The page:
Nope, have no idea... I've just allways been told (and adhered to) the rule
that you don't trust anything client side, which would include IP address'.
Even if you could get it working for AOL, what about some other ISP located
in Australia, South Africa, or anywhere else on the planet that you've never
heard of?

Don't trust IPs.  AOL was just an example.


on 08/09/02 8:50 PM, M1tch ([EMAIL PROTECTED]) wrote:

> Just out of curiosity, do you know if any part (e.g. x1.x2.x3.x4) of the IP
> remains static when AOL changes it? Even if it's only the first part, that's
> better than nothing.
> I'm having a headache now, because I'm already behind schedule, and this has
> just thrown a spanner in the works  :( (but still thanks for bringing it up
> now, rather than at production time!)
> "Justin French" <[EMAIL PROTECTED]> wrote in message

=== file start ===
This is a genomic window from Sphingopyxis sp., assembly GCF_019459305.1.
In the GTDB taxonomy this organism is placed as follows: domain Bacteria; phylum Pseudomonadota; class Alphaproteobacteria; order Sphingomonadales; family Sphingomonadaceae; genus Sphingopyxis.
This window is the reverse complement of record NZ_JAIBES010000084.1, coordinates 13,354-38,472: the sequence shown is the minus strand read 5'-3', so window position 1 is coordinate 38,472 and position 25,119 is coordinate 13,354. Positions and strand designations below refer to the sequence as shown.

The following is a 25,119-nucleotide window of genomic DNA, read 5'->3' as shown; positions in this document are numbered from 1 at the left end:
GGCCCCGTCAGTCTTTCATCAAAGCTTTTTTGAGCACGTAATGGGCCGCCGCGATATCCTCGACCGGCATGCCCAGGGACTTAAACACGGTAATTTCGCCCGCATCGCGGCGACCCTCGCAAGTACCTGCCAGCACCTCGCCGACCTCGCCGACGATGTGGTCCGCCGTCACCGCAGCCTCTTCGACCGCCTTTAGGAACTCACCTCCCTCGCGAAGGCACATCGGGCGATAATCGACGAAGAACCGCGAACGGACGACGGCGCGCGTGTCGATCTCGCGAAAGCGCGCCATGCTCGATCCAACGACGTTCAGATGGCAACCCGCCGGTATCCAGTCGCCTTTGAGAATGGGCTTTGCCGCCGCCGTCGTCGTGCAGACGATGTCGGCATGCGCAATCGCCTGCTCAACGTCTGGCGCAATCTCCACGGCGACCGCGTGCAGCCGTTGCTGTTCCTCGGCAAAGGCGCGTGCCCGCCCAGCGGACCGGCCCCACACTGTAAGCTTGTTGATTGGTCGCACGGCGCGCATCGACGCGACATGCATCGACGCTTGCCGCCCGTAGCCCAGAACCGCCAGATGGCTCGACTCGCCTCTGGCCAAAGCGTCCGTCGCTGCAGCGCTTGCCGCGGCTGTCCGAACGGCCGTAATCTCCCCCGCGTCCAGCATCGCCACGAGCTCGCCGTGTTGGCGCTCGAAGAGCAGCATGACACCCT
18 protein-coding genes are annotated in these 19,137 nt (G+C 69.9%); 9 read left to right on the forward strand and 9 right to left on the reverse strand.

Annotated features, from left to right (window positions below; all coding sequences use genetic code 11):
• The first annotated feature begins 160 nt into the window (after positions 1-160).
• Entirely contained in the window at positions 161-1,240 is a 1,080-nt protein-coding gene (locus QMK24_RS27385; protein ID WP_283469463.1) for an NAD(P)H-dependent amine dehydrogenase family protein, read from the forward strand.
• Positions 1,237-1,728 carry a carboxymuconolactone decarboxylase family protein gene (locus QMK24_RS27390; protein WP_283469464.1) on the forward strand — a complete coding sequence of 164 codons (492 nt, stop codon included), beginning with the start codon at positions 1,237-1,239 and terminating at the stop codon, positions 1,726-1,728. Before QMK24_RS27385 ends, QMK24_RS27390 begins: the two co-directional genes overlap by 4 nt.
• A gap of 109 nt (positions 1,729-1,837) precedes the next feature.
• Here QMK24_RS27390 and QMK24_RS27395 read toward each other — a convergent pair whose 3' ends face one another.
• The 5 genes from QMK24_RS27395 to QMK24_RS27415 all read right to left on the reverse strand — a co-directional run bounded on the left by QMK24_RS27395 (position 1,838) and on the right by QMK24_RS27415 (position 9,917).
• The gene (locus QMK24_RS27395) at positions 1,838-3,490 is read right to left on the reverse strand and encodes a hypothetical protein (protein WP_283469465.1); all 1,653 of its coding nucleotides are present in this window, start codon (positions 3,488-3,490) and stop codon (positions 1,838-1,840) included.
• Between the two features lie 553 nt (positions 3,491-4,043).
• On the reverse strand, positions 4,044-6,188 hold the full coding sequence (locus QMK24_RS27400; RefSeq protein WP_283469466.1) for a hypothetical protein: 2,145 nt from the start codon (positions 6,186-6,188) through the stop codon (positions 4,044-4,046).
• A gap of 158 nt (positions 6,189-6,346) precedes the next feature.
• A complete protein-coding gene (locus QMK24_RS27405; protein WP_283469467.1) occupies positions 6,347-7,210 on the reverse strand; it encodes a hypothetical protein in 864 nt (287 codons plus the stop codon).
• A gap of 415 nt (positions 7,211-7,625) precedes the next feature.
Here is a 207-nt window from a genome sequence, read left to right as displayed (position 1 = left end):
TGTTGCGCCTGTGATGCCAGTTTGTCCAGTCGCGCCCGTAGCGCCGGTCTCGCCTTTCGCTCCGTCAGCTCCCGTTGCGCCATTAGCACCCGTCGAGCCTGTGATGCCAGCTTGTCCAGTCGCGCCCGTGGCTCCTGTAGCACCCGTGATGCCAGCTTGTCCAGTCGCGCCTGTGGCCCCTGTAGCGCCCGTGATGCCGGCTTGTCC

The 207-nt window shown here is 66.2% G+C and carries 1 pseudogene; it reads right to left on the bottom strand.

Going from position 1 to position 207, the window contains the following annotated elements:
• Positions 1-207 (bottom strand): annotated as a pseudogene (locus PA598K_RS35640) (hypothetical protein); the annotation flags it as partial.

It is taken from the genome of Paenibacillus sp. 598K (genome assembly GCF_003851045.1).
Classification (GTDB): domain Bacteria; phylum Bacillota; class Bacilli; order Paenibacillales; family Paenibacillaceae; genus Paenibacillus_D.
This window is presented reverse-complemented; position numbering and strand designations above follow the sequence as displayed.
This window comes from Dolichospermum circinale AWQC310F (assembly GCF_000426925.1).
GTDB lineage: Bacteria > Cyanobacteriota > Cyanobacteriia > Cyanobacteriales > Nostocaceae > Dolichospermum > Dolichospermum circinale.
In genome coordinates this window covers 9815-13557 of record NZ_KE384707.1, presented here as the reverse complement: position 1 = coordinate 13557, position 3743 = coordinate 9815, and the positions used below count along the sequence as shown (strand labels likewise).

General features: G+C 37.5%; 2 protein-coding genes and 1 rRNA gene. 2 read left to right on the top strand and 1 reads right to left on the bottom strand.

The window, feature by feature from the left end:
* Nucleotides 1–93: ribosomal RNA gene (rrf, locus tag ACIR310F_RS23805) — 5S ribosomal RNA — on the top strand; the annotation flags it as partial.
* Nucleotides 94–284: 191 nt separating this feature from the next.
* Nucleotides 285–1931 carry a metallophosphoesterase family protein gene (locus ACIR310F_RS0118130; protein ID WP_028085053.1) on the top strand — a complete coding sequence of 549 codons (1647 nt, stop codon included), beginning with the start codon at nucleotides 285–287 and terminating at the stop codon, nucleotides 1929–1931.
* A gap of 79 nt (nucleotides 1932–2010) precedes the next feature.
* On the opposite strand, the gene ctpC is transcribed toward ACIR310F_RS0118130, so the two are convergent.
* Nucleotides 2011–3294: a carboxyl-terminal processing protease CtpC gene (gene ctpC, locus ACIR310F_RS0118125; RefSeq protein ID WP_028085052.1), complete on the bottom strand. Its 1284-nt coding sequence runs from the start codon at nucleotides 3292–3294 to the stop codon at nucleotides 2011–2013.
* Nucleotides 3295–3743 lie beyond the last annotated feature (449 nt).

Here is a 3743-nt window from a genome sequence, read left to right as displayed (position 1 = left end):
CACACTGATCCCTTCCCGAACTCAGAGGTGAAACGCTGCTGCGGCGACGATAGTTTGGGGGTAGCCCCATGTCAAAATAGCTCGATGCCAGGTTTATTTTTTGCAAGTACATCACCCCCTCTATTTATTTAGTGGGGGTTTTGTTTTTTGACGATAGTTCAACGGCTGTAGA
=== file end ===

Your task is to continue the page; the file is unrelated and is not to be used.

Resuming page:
>> on 08/09/02 5:04 AM, M1tch ([EMAIL PROTECTED]) wrote:
>>> Why not just use IP?
>>> I created a nice system, whereby if your IP is changed (or someone is
>>> hacking your session), the session is destroyed, and the user must log
> in.
>>> Does not add much overhead either.
>> large ISPs like AOL use variable IPs (your IP could change from page to
>> page)... that's a pretty good reason to start with.
>> if people get disconnected, they too are likely to have a new IP on most
>> dial-up ISPs.
>> Justin

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